My first night, I met this Danish guy, and a local girl Fiona. Both over 30 and both experienced travelers.
These were the only two at the couchsurfing meeting when I arrived with my bag at 11:30pm – my host had never shown up. And according to Peter, all hostels were booked.
However, travel experience reveals the “one door closes and another opens” to be true. We went around and explored the nooks and crannies of Hong Kong Island (specifically, Central district) with my two new travel buddies until getting to sleep in a box room (literally) on the floor of a 35 usd dollar room (the cheapest available in Mong Kok) at 6am.
[On a side note: Mong Kok is one of the most densely populated urban area in the world. It is so much fun to just walk around and move with the flow of people. Especially at night. I fell in love with it. The closeness, the lights, it all meshes together to form such a unique experience. I spent so much time absorbing, I hardly took any pictures. Most are on my friend’s Peter’s camera]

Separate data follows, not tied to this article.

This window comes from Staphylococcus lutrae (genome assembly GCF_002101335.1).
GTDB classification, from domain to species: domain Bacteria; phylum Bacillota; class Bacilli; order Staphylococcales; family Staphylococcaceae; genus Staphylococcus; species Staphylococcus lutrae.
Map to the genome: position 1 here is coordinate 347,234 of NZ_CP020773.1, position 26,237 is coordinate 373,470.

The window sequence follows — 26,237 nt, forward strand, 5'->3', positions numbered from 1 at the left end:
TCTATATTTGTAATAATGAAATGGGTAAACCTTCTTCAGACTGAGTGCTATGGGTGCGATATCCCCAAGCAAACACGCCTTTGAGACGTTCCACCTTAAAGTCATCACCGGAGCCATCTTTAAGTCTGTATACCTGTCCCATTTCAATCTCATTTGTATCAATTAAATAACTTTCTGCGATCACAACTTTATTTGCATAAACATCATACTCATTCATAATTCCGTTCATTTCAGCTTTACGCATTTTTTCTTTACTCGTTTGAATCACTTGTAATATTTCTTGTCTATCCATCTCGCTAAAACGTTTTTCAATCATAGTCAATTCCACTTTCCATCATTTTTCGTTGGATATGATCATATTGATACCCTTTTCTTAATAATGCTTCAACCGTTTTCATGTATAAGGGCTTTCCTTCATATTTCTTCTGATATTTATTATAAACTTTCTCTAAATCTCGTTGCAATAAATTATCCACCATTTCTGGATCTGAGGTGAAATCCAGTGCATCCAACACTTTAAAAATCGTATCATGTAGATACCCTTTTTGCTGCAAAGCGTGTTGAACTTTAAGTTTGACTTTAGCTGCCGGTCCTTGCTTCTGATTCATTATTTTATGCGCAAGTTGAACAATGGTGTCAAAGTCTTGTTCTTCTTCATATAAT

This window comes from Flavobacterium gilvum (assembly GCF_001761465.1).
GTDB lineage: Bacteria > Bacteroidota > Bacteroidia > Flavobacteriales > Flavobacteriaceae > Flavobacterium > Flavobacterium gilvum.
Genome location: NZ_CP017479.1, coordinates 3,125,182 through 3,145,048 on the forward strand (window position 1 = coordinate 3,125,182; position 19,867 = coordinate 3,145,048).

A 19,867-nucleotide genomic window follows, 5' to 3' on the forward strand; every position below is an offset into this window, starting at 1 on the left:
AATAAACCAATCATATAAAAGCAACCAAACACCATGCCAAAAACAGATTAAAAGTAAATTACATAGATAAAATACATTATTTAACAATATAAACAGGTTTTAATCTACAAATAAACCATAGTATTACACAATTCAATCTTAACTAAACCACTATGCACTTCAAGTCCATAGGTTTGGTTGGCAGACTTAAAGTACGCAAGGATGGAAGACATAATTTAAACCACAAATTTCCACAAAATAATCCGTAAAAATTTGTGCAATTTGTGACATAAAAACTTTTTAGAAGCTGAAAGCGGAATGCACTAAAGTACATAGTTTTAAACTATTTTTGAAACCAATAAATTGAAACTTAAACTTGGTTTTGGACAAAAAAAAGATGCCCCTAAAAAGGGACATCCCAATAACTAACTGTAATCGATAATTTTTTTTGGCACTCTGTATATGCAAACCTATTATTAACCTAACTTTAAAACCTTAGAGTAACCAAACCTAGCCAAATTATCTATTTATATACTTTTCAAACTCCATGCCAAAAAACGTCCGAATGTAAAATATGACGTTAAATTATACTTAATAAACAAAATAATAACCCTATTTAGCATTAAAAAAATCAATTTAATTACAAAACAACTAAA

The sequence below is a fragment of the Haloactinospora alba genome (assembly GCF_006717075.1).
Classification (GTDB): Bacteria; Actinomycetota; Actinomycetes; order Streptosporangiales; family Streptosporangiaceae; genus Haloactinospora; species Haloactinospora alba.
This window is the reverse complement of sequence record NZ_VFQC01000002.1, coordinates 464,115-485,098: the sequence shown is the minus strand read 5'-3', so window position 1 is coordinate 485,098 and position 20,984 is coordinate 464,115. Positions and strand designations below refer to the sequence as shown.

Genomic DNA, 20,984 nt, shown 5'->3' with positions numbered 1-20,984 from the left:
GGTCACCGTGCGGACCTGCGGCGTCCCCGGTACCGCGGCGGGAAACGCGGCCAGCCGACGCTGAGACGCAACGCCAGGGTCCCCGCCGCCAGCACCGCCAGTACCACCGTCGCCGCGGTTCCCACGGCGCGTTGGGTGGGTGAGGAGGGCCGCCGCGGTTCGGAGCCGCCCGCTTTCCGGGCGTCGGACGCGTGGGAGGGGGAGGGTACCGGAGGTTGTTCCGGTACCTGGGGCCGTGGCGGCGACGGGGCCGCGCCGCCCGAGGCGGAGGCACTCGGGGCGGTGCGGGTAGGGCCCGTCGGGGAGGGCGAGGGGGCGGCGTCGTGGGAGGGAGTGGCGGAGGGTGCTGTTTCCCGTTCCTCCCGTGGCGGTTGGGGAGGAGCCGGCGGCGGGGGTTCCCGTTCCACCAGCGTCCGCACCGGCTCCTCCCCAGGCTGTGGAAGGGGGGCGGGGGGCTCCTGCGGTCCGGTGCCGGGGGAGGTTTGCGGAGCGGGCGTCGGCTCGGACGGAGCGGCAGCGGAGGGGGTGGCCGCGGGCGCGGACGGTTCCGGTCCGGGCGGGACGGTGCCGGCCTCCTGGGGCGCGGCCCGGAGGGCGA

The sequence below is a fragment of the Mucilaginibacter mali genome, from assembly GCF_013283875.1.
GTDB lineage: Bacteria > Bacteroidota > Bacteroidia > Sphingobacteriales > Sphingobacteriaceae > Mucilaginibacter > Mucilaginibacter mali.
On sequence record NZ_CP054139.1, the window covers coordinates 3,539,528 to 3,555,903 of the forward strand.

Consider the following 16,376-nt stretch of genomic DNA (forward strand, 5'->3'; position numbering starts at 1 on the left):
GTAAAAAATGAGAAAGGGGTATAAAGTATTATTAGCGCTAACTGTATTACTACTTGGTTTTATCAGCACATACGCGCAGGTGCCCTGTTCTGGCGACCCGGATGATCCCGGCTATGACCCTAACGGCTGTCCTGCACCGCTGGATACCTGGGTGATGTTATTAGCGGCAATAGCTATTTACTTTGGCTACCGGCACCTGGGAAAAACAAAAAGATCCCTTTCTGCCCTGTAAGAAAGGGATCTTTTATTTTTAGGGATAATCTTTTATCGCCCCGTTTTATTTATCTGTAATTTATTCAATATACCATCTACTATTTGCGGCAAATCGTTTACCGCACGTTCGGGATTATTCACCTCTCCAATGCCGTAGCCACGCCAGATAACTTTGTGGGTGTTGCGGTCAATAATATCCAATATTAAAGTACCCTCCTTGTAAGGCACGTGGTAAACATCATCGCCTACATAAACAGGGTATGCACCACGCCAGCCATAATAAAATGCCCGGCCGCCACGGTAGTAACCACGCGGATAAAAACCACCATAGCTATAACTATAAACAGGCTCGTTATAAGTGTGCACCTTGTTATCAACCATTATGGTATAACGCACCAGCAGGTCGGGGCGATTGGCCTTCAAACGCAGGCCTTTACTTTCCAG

I spent the next morning going up all 14 floors of this insane complex. On the second floor was a cafe. On the 3rd floor, a muay thai fighting center. On the 4th floor, a dry cleaners, apartment, and dental office. The mixmash continued upward from there. Hostel and hotels mixed in between- all inside the same building.
A courtyard in the middle of it helped allow the building to breathe, and I felt quite at home there once I got a hostel (ironically, the only available room in the entire complex).
With my Danish friend Peter, we had many nights/days exploring/partying around the mammoth skyscrapers- from the Filipino madness of Wan Chai. To my independent search of a music scene (Yumla- for electronic music. Gecko- jazz). After a while, I became thoroughly exhausted of it all.
On this hike I met an amazing host named Sook, a Korean women who worked as a flight attendant. We got talking about Korea, and within the day she asked me to be her first couchsurfer to stay at her place. (Tall women on the right side of the photo)
She had a very peaceful, organized life, and really emphasized the need for balance. I’ve rarely felt like I’ve had a “guru” “mentor” or “guide” in any sense of the word, but Sook felt that way for me during that time. She was so peaceful, and her attitude toward life so fully positive. She also supplied an incredible dinner of wine and cheese (brie cheese from Italy along with two other types, and wine from who knows where).
PIC OF DINNER ON THE IPOD TOUCH.
Eventually, my partying/going out needed to come to an end. After a week in Hong Kong, I had purchased a 1 month Chinese visa on my British Passport (100 USD than if I had done it with my American), an Ipod Touch (a lifesaver), and way too many beers at all the 7-Elevens.